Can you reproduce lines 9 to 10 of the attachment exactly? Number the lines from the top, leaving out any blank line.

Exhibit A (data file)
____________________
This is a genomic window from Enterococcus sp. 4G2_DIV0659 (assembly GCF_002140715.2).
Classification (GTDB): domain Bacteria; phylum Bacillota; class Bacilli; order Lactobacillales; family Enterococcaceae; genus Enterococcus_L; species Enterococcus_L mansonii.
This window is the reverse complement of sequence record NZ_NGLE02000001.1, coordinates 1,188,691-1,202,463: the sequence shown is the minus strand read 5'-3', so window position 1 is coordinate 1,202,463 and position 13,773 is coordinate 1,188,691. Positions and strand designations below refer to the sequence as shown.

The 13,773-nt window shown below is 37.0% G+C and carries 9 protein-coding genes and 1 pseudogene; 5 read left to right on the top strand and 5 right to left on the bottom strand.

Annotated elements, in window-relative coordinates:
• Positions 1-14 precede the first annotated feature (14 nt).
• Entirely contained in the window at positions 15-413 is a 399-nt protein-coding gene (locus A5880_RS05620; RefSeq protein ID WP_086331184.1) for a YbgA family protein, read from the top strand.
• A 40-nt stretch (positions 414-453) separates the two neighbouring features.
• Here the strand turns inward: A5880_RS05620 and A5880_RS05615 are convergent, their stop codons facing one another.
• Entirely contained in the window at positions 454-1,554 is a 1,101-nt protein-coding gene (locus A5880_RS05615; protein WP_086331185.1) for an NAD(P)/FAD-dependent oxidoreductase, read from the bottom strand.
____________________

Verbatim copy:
• Here the strand turns inward: A5880_RS05620 and A5880_RS05615 are convergent, their stop codons facing one another.
• Entirely contained in the window at positions 454-1,554 is a 1,101-nt protein-coding gene (locus A5880_RS05615; protein WP_086331185.1) for an NAD(P)/FAD-dependent oxidoreductase, read from the bottom strand.